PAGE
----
>> time.)
>> You can also use option "--docs=none" to skip building the help system;
>> this will save a bit of time.
>>> 2. I take testing seriously: the test suite takes on the order of 15
>>> minutes to
>>> run on a fast machine.  I most certainly don't want to run it in the mid
>>> cycle.
>> I don't quite follow this.  If you want to run all your tests, you would
>> use R CMD check.  If you only want to run some of them, then you can source
>> things out of the tests directory while running interactively.
>>>   Someone must have tackled this.  I'm hoping that there is some
>>> documentation
>>> that I have managed to overlook which discussess a good setup for this
>>> middle
>>> ground between concieving of a library and packaging it for delivery; the
>>> "build, test, make sure it acually works" part of development.
> In my experience there are two differ sorts of problems that I think could
> benefit from some improvement. The first is that there should be a standard
> way to have extra tests, that do not get run in the normal CRAN testing
> cycle, or by developers when using a "quick" R CMD check, but can be run
> with a standard mechanism. I do this by putting the tests in a separate
> package, and I have seen reports of different mechanisms, but I think they
> are all somewhat ad hoc. Currently, if you put too much testing in your
> package then all the testing gets omitted on some CRAN testing platforms.
> Just a common directory like extraTests/ would be a good start.
> The second problem is that a developer usually needs to run tests/ when code
> in R/ has been changed, but probably not run tests/ when the changes are
> only in man/, demos/, or inst/doc/.  The checking that needs to be done in
> those cases is reduced from the full R CMD check.  A common way to attack
> this is with a good Makefile. I wrote an article in R News a few years ago
> about my attempts to do this, and my Makefiles are available, but there is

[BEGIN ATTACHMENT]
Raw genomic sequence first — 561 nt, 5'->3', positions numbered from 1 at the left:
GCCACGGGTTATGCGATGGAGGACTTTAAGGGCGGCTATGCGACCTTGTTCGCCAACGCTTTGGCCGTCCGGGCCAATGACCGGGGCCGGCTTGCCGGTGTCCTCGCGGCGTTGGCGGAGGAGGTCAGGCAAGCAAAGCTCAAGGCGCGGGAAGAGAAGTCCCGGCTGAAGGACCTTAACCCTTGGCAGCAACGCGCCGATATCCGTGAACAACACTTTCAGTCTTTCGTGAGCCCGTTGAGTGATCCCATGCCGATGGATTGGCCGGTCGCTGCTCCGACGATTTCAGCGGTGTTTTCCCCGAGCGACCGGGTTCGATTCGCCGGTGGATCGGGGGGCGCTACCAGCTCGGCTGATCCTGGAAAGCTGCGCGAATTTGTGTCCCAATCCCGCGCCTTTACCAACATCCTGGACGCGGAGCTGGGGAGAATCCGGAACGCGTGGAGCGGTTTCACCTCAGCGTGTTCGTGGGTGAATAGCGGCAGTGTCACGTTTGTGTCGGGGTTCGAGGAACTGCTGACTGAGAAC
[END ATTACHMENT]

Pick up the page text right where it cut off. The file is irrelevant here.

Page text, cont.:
> some customization necessary, and there is lots of room for improvement. It
> does (mostly) work with make -j, so days of testing on a single processor
> machine can be accomplished in a few hours on multicore machines (for me,
> mileage may vary). I have not addressed the idea of trying to specialize
> files in tests/ to specific code files in R/. (I think others have tried to
> do this with a "unit testing" approach.)
> Paul Gilbert
>> I find the process I follow is to organize the files in the distribution
>> structure from the beginning.   When adding new functions, I'll generally
>> use source() a few times to get the syntax right, and perhaps run simple
>> tests.  (But remember, if you use a NAMESPACE, the functions may not behave
>> the same when they're sourced into the global environment.)  In the early
>> stages, I'll do a lot of installs of the packages.
>> If I was porting a big package and wanted to find syntax errors, to work
>> around the not-very-helpful error message you saw I'd do something like
>> for (f in list.files("pkg/R", full=TRUE)) source(f)
>> which will report the error more informatively.
>> Duncan Murdoch
>> ______________________________________________
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>> https://stat.ethz.ch/mailman/listinfo/r-devel
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Jeffrey Ryan
jeffrey.ryan at insightalgo.com

ia: insight algorithmics